Future police officers, firefighters, park rangers, corrections officers and paramedics will have more space for hands-on training next year with the addition of a $5.7 million multipurpose building at the Santa Rosa Junior College Public Safety Center in Windsor.
The 7,355-square-foot building, projected for completion in mid-April, will be constructed next to the current facility, which is used for various public safety programs and is filled to maximum capacity.
“We are constantly in need and overbooked for that training area,” said Lanny Brown, director of the Intensive Basic Police Academy.
An average of 250 to 300 students use the current building at least six days a week, from early morning to late at night.
Several public safety professional programs mandate more hours of physical training in a gymnasium-type building, said April Chapman, dean of public safety.
“It’s a special curriculum that requires a special type of room,” Chapman said. “This new building will give us relief.”
Because the building is fully booked on weekdays, students in the college’s police academy program have been forced to schedule remedial training on Sundays several times, Brown said. With up to 50 students in the 20-week session, the facility quickly gets crowded.
“There’s such demand,” he said.
The college will hold a groundbreaking ceremony Thursday to mark the start of the project. The new building will be funded by Measure H, a $410 million facilities bond for the junior college passed by Sonoma County voters in November 2014. The bond may be used for the construction, rehabilitation or replacement of the college’s facilities, or to acquire property, according to its website.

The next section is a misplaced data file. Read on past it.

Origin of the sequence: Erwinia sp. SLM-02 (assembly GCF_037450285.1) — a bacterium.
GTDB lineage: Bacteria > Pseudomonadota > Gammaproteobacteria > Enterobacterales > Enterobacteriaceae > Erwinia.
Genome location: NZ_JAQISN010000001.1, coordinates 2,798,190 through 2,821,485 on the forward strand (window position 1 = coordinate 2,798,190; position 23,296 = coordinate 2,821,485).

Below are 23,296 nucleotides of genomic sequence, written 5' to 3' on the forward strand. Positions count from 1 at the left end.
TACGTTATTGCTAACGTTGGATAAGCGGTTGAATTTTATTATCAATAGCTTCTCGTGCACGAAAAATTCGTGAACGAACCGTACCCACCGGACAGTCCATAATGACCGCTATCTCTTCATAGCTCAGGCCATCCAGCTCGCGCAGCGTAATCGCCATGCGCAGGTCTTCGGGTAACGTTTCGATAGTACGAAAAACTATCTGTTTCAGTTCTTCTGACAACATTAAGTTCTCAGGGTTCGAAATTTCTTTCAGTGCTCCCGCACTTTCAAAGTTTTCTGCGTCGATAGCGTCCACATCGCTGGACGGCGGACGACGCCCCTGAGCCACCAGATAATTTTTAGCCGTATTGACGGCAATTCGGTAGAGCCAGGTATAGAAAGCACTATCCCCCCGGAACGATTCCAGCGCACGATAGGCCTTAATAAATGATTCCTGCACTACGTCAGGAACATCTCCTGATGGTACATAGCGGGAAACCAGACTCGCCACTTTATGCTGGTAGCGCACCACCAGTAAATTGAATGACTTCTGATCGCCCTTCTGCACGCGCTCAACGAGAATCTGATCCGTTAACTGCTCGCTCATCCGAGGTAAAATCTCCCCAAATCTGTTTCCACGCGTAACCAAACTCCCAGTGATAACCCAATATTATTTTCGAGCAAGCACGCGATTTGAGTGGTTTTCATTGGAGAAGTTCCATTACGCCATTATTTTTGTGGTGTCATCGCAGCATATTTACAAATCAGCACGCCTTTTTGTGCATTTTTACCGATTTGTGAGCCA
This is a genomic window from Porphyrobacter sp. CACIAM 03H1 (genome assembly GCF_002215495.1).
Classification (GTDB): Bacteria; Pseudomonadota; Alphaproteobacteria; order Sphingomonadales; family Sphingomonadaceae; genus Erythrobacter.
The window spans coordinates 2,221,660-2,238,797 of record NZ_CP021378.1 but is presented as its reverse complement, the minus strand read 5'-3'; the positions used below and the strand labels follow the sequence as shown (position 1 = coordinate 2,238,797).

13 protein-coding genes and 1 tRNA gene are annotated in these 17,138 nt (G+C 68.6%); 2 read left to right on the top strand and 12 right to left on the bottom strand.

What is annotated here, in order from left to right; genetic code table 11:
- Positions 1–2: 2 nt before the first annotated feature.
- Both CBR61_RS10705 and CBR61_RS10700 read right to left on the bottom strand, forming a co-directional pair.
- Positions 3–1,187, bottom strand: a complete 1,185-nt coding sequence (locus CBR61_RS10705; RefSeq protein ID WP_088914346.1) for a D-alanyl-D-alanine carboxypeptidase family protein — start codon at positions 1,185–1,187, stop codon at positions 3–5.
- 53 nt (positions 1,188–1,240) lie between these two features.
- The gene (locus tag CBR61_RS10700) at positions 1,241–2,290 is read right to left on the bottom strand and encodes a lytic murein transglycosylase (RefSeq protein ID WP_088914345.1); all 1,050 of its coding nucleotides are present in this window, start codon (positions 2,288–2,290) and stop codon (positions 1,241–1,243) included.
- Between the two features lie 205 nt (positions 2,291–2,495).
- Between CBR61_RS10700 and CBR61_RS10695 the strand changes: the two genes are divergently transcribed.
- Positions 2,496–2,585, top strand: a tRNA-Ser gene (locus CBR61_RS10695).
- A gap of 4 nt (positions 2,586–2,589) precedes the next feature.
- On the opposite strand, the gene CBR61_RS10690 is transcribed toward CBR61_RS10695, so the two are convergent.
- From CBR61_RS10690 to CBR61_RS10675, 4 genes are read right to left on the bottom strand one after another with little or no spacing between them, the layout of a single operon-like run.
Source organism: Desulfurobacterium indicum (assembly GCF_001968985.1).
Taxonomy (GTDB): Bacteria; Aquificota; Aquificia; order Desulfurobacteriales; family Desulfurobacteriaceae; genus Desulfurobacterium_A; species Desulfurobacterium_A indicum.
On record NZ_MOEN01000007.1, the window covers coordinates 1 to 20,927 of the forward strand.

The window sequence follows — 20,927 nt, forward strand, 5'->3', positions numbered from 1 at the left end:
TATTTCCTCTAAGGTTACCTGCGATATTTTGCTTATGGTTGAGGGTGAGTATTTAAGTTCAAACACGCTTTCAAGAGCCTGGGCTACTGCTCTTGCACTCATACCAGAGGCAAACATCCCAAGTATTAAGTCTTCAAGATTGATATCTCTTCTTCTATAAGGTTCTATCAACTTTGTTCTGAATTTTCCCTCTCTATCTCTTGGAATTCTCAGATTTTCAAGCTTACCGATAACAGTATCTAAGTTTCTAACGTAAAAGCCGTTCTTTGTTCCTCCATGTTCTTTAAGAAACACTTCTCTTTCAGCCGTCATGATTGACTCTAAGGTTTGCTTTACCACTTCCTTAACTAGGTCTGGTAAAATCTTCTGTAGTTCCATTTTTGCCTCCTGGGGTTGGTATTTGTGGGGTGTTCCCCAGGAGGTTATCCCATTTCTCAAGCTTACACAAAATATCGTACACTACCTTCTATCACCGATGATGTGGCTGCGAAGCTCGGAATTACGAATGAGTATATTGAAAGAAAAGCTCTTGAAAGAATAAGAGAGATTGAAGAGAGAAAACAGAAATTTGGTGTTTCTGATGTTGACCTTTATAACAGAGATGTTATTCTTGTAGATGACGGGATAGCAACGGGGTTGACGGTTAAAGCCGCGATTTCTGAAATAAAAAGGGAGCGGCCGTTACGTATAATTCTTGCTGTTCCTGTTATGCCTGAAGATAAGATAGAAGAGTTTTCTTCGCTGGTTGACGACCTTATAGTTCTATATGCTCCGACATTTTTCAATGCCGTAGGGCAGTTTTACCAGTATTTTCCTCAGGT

The Public Safety Training Center is “very fortunate” to have Measure H funds, Chapman said.
“The distribution of the funds seems to be very equitable, and takes care of a broad spectrum of needs,” Brown said. “We’re producing the next generation of people who are going to be serving this region. It wouldn’t be happening if the community didn’t support this.”
With the new building, the Public Safety Center will be able to offer more classes.
“To me, this is a very tangible return because supporting public safety is a good thing. We appreciate the support,” Brown said.
In March, the junior college district chose JL Construction and WLC Architects for a 13-month fast-track design and construction schedule.
Heather Chierici, project manager, said the building will be designed to match the existing campus, with stucco and a metal roof. It will be a practical space, with center divider — a new feature that will allow two classes simultaneously. The maximum occupancy will be 376.
“It’s been a positive experience and everything’s come together,” Chierici said.
You can reach Staff Writer Susan Minichiello at 707-521-5216 or email@example.com. On Twitter @susanmini.